The Michigan Daily - Thursday, July 28, 1983 - Page 3
By DAN GRANTHAM
After working for two months without
a contract, the University's service and
a maintenance workers ratified a new
contract Tuesday night that will give
them a slight raise.
Members of Local 1583 of the
American Federation of State, County
and Municipal Employees (AFSCME)
voted to accept the agreement which
was worked out by the union and
University officials last Wednesday.
The one-year contract will increase
salaries by four percent, or 25 cents per
hour, whichever is greater.
The union has been working under an
extension of their old contract since it
expired May 20.
When negotiations hetween the union
and the University stalled last week,
state mediator Edmund Phillips, was
brought in, and the two sides arrived at
a contract five hours after Phillips'
Some members of Local 1583 said
they would have liked a larger raise,
but feel that the new contract is
probably the heat they could get.
Kevin Lunsford, a service worker in
the Natural Sciences Building, said that
after rumors of no raise at all, the small
increase was a pleasant surprise.
"I thought we were kind of lucky to
get that after they said we were going to
get nothing," Lunsford said.
Lunsford said there has been some
talk of a strike, but he didn't think now
is the time. "I couldn't afford a strike,"
Not all workers were as satisfied as
Lunford, however, One stockkeeper at
University Stores, who asked to remain
anonymous, said she knew of at least 30
people who had voted against the con-
She said she didn't think the increase
in wages would cover recent union dues
Firemen go through maneuvers during a session of the Basic Firemanship Training Program held at North Campus
yesterday. The week-long program stresses "hands on" training for the twenty participants.
Firemen sharpen skill1s
As he came out of the smoking building, Nelson admitted
By ROBERT SCHWAR TZ it was hot, but he said there isn't much to fear.
The North Campus building was full of ashes, smoke, and "THERE ARE some good instructors, they won't let
a hidden body. And as for visibility, one fireman said "you nothin' happen to you," he said.
can barely see your own hand." The University offers six training programs for firemen
Fire fighters luggirg 25-pound air tanks held onto each and others concerned with fire safety, through its exten-
other's boots as they crawled through the rubble to try and sion services.
save what was left. In this week's session, the Basic Firemanship Training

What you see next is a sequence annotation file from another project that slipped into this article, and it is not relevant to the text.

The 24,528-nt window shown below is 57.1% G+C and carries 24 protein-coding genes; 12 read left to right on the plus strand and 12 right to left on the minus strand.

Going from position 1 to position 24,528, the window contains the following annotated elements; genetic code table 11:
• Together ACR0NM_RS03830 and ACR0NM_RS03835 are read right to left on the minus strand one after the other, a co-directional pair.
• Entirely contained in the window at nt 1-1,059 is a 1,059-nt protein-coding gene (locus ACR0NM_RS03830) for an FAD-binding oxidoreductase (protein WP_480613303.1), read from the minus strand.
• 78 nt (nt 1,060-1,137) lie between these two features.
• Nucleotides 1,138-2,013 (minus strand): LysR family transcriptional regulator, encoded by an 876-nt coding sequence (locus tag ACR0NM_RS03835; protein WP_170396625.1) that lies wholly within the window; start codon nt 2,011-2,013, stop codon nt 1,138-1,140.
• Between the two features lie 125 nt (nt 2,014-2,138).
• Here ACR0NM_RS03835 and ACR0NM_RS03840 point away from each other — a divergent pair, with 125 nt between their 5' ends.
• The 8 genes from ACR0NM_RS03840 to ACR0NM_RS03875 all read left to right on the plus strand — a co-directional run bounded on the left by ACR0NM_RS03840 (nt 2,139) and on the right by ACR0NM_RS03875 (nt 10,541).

BUT HEROIC rescue attempts are routine in this Program, trainees learn about different types of fires and
charred building and the man in distress never dies. It's how to extinguish them. It's a short walk from the
the University's Fire Training Center, which has trained classroom to the burn site off Plymouth Road, where
fire fighters in the fine points of expecting the unexpected smoldering hay fills the building with smoke, and wood
since the early '50s. scraps and oil make a small inferno.
This week's crew of trainees shows the wide variety of Before they even reach the "burn site," trainees are
people who come to the program. The inexperienced dripping with sweat. Each one carries about 70 pounds of
Shawn Knight, 17, said he came because he is "into fire- equipment, including rubber boots, fire-proof jackets and
fighting." Others, such as Dan Nelson, a 24-year-old pants, hard hats, and air tanks. As they enter the
paramedic, come to "tune-up" skills they already have. See NOVICE, Page 7
Shop owner turns leather into quick cash
By BEN TICHO
"I'm an antique," says 34-year-old Bill Conn, owner
of the Mule Skinner leather shop. "The only way I can
get people to notice me is to be a little bit of a charac-
But flashy is not Conn's style. Sitting next door to a
laundromat at 611 S. Forest, The Mule Skinner is an
old-fashioned business and Conn is one of the few
hand leather crafters left in the state.
CUSTOMER'S orders are written on stray pieces of
paper and Conn doesn't even own a cash register.
With only the skill of his hands and a few tools, Conn
supplies prominentDetroit auto executives with
custom-made brief cases and he has even made a
leash for a seven-foot iguana.
"I'm more than just belts and wallets," says Conn
surrounded by the sweet, strong smell of leather in
his shop. Although he makes the standard leather
goods such as handbags, sandals, and moccasins,
Conn bassa taste for the bizarre.
A recent issue of Car&Driver magazine featured a
leather radar detector holster which Conn made and
a few daring Ann Arbor women bronze in the sun
wearing one of Conn's hand-crafted leather bikinis.
BUT CUSTOM-made leatherwork comes with a
high price tag. Sandals, Conns most popular item,
can cost up to $75. The high costs Conn saysare partly
because leather prices sky-rocketed about five years
Sandals 10 years ago sold for only $17, he says.
For most customers, however, the hand-made
quality is worth the higher price tag. "If you use good
quality leather, and good quality craftsmanship,
you've got your money's worth," he says.
GOOD QUALITY is Conn's- main strategy for
fighting the stiff competition from companies selling
machine-made leather items. But even the best
machines can't imitate the personal attention Conn
gives his work, he says.
"I can't compete with price," he says. "I can com-
pete with quality."
For simpler items such as wallets, however, Conn
says he uses machine stitching. Few customers are
willing to shell out extra cash for hand-stitching on
See HAND-MADE, Page5
quality makes up for prices